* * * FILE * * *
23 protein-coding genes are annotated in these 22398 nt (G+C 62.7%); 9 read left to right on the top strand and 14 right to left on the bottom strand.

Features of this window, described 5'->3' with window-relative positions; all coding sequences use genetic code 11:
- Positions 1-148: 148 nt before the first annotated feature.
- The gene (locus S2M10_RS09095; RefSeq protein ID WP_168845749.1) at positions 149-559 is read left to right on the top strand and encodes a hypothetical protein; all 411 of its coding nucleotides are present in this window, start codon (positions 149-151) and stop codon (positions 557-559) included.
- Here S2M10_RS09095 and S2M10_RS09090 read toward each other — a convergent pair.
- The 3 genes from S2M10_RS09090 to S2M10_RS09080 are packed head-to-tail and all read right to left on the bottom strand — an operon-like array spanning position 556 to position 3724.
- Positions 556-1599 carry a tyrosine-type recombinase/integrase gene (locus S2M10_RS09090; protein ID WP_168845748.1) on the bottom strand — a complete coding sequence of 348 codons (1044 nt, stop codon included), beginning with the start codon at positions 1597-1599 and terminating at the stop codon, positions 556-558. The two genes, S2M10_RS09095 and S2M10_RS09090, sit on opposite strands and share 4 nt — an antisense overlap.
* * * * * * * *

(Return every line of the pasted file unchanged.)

23 protein-coding genes are annotated in these 22398 nt (G+C 62.7%); 9 read left to right on the top strand and 14 right to left on the bottom strand.

Features of this window, described 5'->3' with window-relative positions; all coding sequences use genetic code 11:
- Positions 1-148: 148 nt before the first annotated feature.
- The gene (locus S2M10_RS09095; RefSeq protein ID WP_168845749.1) at positions 149-559 is read left to right on the top strand and encodes a hypothetical protein; all 411 of its coding nucleotides are present in this window, start codon (positions 149-151) and stop codon (positions 557-559) included.
- Here S2M10_RS09095 and S2M10_RS09090 read toward each other — a convergent pair.
- The 3 genes from S2M10_RS09090 to S2M10_RS09080 are packed head-to-tail and all read right to left on the bottom strand — an operon-like array spanning position 556 to position 3724.
- Positions 556-1599 carry a tyrosine-type recombinase/integrase gene (locus S2M10_RS09090; protein ID WP_168845748.1) on the bottom strand — a complete coding sequence of 348 codons (1044 nt, stop codon included), beginning with the start codon at positions 1597-1599 and terminating at the stop codon, positions 556-558. The two genes, S2M10_RS09095 and S2M10_RS09090, sit on opposite strands and share 4 nt — an antisense overlap.